Today (Tuesday 4/18/23), I started working over the underpainting I’d previously done. It was meant for the autumn scene, but I decided to use it for the Kings River in Spring because there are still a lot of autumnal colors even in spring here. Hickories unfurl bright red leaf capsules, oaks are golden once they leaf out, and until then there’s still leftover leaves from last year and bare tree trunks and limbs, too.
Besides, I don’t have any of the bright yellows and chartreuse greens, so it’s all going to be a bit earthy anyway. If you’d like to follow along, I’ll post my update pictures with each day’s work. I’ll go back to working on this one tomorrow afternoon if I’ve figured out what it needs by then.
Progress on Kings River in Spring
This painting is the second of the series. I’ll add progress photos to this space as I get them done. I have no idea how long it will take to finish the whole series. It’s an experiment in every way. Painting with oils is still new for me. I did a few test paintings late last year, but 2023 is when I really began to study. This is not only a learning experience for how oils themselves work, but as well for how the Ozark pigments work in oil.
Like the Winter scene, it’s also on a 16 x 20″ birch board. But for this one, I used gesso as a primer. That worked much better than the previous one in which I used a coat of walnut oil to seal the wood. Gesso is something I can conceivably make at home, and I have made an experimental batch before with rabbit hide glue and limestone. I’ll just buy this unless I need to make my own one day. At least I know I can do it if I have to.
There is one pigment I outsource in my oil paintings. I can’t do without a white, and there are no local substitutes for it. So I buy titanium oxide powder and make white paint with that.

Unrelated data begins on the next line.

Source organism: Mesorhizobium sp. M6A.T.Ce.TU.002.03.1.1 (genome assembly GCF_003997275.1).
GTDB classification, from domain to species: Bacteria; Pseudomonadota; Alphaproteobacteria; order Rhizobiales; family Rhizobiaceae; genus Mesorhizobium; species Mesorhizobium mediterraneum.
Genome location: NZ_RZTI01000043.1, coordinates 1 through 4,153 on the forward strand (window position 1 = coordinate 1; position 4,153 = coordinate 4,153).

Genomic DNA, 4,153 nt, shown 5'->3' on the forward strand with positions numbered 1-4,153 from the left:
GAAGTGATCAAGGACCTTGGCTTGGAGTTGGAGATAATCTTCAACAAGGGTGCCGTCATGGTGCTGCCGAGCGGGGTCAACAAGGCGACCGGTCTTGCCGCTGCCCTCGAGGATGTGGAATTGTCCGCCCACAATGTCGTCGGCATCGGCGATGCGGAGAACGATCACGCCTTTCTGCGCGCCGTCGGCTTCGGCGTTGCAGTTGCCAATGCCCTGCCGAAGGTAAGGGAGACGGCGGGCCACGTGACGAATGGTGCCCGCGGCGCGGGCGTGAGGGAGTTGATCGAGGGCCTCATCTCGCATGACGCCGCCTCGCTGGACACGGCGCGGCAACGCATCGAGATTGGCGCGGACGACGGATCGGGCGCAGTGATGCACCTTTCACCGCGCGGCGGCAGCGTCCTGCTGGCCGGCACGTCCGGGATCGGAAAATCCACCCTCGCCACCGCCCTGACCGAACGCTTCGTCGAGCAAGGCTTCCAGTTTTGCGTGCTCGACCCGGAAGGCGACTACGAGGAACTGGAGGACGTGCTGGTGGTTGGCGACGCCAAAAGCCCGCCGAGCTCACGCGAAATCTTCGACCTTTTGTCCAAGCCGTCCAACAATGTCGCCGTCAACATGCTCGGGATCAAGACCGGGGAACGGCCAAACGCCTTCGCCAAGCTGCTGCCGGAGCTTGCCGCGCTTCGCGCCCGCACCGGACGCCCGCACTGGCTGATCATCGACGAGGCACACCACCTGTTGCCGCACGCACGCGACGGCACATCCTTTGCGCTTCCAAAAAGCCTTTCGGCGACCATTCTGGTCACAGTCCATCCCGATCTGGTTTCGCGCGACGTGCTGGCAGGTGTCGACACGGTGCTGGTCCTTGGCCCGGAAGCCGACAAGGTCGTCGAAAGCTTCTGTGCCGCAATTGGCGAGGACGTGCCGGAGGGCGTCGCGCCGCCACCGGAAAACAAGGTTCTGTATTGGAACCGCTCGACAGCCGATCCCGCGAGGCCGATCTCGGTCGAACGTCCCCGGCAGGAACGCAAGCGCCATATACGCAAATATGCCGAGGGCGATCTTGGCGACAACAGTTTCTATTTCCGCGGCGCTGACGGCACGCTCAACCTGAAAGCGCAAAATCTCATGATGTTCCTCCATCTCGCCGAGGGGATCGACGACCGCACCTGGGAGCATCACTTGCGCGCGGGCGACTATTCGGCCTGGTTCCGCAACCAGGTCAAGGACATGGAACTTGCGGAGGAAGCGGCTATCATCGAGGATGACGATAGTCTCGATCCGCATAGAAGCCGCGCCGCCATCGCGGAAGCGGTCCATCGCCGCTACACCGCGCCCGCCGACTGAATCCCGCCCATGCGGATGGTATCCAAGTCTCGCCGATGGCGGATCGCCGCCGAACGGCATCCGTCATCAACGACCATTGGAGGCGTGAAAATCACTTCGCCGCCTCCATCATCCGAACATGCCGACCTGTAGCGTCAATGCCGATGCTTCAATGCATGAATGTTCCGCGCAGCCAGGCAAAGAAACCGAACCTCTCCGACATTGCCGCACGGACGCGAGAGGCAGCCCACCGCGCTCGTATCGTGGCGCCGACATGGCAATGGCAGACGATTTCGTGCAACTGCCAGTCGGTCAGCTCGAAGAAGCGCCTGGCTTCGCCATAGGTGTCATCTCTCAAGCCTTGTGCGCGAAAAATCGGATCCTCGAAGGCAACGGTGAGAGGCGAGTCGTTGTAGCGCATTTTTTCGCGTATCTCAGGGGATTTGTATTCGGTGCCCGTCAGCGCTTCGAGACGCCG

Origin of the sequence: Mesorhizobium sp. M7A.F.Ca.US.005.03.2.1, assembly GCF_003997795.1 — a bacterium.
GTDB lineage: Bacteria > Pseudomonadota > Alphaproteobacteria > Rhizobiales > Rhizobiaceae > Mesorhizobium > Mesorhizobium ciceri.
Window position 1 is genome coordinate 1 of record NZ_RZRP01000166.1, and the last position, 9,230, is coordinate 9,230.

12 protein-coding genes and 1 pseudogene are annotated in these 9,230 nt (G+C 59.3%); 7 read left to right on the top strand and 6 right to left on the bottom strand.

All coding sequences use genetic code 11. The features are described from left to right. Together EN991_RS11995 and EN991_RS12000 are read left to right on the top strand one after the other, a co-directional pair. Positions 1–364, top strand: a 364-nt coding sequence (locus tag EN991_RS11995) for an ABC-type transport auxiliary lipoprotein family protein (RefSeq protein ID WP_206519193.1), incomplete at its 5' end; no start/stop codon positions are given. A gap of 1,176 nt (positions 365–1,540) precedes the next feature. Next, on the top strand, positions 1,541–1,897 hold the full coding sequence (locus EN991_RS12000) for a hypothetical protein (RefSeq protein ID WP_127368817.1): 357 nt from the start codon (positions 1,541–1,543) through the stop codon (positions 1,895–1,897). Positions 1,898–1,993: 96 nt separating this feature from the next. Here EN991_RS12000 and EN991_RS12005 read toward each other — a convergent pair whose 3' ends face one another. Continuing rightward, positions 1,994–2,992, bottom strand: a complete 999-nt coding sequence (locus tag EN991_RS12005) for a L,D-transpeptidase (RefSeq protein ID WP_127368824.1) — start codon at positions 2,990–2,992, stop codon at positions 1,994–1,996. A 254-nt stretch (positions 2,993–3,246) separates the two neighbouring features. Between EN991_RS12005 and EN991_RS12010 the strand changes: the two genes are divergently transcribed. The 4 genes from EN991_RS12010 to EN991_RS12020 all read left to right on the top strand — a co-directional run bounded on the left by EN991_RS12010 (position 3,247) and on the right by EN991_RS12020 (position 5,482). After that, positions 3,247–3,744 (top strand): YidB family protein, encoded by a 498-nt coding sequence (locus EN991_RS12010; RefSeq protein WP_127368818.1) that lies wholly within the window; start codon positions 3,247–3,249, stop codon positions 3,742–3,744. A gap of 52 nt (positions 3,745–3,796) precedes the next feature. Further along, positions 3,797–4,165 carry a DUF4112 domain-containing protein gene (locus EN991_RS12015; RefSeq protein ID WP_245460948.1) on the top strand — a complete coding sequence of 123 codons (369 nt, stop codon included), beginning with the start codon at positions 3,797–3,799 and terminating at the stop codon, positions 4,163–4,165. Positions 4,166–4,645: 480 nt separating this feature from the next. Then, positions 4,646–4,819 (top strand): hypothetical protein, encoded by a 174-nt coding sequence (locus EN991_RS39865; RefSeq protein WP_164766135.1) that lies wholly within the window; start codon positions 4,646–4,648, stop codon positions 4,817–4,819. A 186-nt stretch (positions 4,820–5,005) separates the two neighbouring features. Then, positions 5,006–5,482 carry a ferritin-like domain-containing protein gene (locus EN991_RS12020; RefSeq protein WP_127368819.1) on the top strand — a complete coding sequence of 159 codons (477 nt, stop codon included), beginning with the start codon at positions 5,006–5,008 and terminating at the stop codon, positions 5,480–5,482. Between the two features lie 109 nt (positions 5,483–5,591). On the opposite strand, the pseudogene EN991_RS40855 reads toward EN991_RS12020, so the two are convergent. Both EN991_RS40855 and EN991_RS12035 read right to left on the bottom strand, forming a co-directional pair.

The pigment I used in this one’s underpainting came from a russet colored sandstone. It is one of my favorites! I love the sepia-toned look and even if that’s all I could use, I think I could be satisfied with monochromatic paintings made from it. However, I am going to finish it out with all of the colors at my disposal.
See all of the season’s progress pages:
(the rest of these buttons will go live as I get each progress page started)
About the Series
I made a blog post the other day to show all of the scenes that I’m intending for this series. Hopefully, I can get enough differentiation between the seasons to do all four. But if not, I’ll just call it something else than ‘Four Seasons’, haha. My plan, at this point, is to paint the underbody a different color for each season. Maybe that will help give enough variation between the seasons. I think Kings River in Spring will be the hardest ‘look’ to capture because I just don’t have the yellows and light greens I’d like to have. But maybe mixing the paint with the titanium will help with that. And choosing an early morning with fog and dawn light will help, as well.
I don’t know what I’m doing yet, and it’s always a shock when a painting works. It’s a grand experiment and I’m having fun figuring it all out. I hope you are enjoying the journey, too!
Madison Woods is a self-taught artist who moved to the Ozarks from south Louisiana in 2005. In 2018 she began experimenting with watercolor painting, using her local pigments. She calls them Paleo Paints. In 2023 she began her journey into the world of oil painting with those same pigments. Her paintings of the Ozark-inspired scenes feature exclusively the lightfast pigments foraged from Madison county, Arkansas. Her inspiration is nature – the beauty, and the inherent cycle of life and death, destruction and regeneration. Wild Ozark is also the only licensed ginseng nursery in Arkansas. Here’s the link for more information on the nursery end of life out here.
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2 thoughts on “Kings River in Spring | Ozark pigments in oil”
Thanks, Janet! I’m really enjoying working with oil paints 😀